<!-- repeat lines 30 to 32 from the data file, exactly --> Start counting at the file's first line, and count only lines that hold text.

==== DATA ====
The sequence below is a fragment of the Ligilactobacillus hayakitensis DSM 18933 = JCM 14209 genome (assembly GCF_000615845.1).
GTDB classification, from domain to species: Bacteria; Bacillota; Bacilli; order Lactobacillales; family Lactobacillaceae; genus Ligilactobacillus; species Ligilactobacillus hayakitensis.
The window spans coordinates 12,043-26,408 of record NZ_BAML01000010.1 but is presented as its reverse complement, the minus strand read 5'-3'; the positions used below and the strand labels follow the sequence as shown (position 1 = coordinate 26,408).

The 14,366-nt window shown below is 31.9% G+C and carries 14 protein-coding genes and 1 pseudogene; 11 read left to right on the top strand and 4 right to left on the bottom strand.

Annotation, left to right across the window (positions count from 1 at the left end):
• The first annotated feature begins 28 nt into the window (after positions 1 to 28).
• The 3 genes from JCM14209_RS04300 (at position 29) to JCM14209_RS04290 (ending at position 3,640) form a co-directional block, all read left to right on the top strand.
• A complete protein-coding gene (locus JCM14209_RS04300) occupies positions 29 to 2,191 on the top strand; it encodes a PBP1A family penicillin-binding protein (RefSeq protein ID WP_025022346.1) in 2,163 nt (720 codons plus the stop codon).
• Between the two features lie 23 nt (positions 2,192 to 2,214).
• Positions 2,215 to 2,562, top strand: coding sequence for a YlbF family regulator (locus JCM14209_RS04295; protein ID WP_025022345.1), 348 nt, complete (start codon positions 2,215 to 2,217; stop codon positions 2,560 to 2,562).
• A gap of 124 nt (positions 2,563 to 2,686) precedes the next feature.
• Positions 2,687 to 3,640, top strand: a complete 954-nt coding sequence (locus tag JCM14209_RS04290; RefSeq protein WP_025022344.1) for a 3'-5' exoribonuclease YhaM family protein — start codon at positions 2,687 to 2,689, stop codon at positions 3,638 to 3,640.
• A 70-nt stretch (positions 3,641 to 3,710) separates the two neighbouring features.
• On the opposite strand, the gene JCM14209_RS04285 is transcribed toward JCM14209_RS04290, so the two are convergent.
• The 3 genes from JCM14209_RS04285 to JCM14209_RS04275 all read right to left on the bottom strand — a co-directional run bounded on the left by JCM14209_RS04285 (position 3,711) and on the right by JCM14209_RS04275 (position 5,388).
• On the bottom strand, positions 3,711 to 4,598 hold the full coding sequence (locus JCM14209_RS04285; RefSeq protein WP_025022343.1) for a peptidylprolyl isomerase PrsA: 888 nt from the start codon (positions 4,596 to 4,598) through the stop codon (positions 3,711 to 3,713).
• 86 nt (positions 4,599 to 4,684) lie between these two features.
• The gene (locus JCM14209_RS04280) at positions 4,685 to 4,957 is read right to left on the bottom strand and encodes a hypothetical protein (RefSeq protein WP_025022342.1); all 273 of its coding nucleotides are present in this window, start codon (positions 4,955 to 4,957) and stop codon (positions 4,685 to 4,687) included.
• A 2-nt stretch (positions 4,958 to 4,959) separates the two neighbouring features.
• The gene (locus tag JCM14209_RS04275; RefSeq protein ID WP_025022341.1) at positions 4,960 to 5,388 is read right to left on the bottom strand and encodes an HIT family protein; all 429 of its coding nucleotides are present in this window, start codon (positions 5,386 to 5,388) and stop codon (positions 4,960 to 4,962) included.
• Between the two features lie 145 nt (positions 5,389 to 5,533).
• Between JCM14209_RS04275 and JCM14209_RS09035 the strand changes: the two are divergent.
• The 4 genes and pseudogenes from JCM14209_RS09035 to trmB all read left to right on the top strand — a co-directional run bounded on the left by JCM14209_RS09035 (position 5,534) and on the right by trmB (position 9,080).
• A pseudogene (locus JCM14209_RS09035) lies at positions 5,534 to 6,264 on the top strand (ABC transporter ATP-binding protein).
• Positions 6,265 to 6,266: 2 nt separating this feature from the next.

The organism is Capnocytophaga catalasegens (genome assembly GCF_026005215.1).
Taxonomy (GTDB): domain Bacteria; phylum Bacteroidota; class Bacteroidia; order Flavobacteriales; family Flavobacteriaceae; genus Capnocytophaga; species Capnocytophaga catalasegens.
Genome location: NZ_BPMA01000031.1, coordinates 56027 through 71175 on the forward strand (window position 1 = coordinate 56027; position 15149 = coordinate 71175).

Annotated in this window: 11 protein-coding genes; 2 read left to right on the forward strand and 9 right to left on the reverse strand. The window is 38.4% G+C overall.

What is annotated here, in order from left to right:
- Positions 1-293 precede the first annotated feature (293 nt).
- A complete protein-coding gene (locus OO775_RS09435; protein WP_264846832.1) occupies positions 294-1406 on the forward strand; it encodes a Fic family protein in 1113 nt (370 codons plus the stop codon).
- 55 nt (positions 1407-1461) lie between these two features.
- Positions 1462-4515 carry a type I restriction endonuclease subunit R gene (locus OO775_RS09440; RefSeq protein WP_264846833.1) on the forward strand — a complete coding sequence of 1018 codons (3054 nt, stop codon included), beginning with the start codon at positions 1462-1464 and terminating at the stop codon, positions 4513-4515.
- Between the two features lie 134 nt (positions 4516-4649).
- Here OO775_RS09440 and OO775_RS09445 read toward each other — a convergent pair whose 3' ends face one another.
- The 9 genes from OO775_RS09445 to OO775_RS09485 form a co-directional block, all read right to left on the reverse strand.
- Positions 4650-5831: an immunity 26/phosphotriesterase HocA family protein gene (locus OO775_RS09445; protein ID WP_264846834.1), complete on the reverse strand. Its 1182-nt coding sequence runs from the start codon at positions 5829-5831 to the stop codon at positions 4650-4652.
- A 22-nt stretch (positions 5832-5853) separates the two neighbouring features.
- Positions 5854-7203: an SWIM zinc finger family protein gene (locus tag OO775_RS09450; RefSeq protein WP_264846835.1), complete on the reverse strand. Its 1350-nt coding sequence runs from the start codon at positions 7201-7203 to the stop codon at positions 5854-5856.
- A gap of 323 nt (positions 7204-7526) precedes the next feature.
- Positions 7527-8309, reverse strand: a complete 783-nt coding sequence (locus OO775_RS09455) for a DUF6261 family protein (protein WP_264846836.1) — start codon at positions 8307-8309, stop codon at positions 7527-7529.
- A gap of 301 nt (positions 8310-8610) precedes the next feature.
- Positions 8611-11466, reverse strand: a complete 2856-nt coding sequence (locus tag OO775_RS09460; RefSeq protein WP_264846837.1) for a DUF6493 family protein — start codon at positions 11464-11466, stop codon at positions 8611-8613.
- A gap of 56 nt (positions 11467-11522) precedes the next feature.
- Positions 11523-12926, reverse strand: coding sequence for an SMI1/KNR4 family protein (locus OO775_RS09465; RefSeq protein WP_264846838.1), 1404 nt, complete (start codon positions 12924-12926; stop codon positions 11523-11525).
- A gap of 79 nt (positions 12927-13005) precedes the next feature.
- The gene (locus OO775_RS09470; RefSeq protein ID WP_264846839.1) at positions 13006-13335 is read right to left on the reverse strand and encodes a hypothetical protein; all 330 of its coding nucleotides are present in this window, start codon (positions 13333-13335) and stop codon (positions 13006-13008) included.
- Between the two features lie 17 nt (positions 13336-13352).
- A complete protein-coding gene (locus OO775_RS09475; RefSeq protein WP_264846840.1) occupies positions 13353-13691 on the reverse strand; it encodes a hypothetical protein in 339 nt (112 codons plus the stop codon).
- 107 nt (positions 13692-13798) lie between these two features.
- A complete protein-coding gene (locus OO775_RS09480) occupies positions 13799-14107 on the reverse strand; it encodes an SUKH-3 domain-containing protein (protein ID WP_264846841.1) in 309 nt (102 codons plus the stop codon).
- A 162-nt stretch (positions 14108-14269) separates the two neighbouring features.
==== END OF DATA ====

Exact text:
What is annotated here, in order from left to right:
- Positions 1-293 precede the first annotated feature (293 nt).
- A complete protein-coding gene (locus OO775_RS09435; protein WP_264846832.1) occupies positions 294-1406 on the forward strand; it encodes a Fic family protein in 1113 nt (370 codons plus the stop codon).